Reflecting on Safety

Posted on Wednesday, May 23, 2018

Retro-reflective Coatings Change the Way We Look at Safety

Powder coating applications are frequently driven by powder’s well-recognized combination of beauty and brawn. For example, an architect might specify a durable powder to provide a cosmetic finish that must hold up against decades of outdoor exposure without fading, while an agricultural equipment manufacturer might select a powder coating that provides an attractive coating that can resist the caustic effects of harsh fertilizers. Occasionally, however, powder coatings might even save lives. Take the case of a bicycle rider cycling at night on a dark road, or a surgeon performing a delicate procedure that requires him to precisely navigate vital organs. Halo Coatings of Chesterland, Ohio, has harnessed the power of micro-sphere technology to provide powder coatings that make bicycles glow in the dark and let surgeons track their tools during medical procedures.

Referred to as “retro-reflective,” Halo’s powder coatings are remarkably efficient at reflecting even small amounts of light directly back to the light source rather than scattering it in many directions. “In ordinary daylight, the bike looks like any other powder coated bike,” explains Ryan Downey, one of Halo’s owners. “But at night, when a car’s headlights strike the retro-reflective coating, nearly all of the light is reflected back to the driver. This retro-reflectivity is so high in a single direction that the bicycle appears to glow.” Downey explains that this safety feature has attracted the attention of the bicycle industry, from high-end boutique builders to some of the highest volume bicycle manufacturers in the world, like Specialized Bicycle Components.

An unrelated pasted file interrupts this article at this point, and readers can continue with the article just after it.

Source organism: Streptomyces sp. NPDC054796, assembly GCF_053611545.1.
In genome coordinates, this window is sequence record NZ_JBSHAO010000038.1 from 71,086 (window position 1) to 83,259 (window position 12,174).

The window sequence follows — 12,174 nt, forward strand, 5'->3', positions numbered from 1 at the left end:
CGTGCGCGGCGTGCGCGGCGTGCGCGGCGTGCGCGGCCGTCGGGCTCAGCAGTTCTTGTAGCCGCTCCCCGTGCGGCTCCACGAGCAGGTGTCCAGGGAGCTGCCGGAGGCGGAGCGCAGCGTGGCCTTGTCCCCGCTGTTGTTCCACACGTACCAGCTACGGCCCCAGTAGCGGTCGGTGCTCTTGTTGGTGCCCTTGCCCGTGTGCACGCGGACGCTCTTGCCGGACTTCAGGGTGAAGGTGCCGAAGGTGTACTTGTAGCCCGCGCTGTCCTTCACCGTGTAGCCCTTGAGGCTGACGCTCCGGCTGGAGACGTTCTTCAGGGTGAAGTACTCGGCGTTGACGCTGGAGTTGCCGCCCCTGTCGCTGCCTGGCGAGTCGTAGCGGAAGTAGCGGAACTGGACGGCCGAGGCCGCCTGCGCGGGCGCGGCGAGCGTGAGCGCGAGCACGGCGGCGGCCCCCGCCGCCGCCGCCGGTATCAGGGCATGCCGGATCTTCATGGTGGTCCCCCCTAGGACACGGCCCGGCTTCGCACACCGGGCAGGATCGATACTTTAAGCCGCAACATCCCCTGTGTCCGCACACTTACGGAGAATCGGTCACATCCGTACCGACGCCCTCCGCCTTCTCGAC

David Byrne

Working to perfect their retroreflective technology since 2010, Halo’s powder coating process is now nearly identical to that used for any conventional powder coating. That is, metal parts are pretreated, powder coated electrostatically, and then cured in an oven at 350-400 degrees Fahrenheit. “Our customers can usually use their existing powder coating equipment,” says Patrick Riley, Halo’s director of operations. Halo’s powder can be applied with all of the major brands of application equipment. “Although we are expanding our resources in our Cleveland-area facility, we did a lot of our technical development in Indiana with our friends at Gema, in their Indianapolis applications lab,” says Downey, who explains that the only part of the process that differs from most traditional powder coating is that the part surface needs to be hot. “To get the best reflectance, we have to find the right preheat temperature and get the right uniform film thickness. But other than that, the process is nearly identical to any traditional thermal cure powder line.”

The alternative to retro-reflective coatings has typically been costly prismatic tape. “For example, AT&T used tape on their repair workers’ helmets,” says Lisa LaBanc, Downey’s business partner. “But the tape gets dirty, the edges fray, and eventually it starts to peel off the helmet. So we developed a coated band that looks better and holds up to the elements.”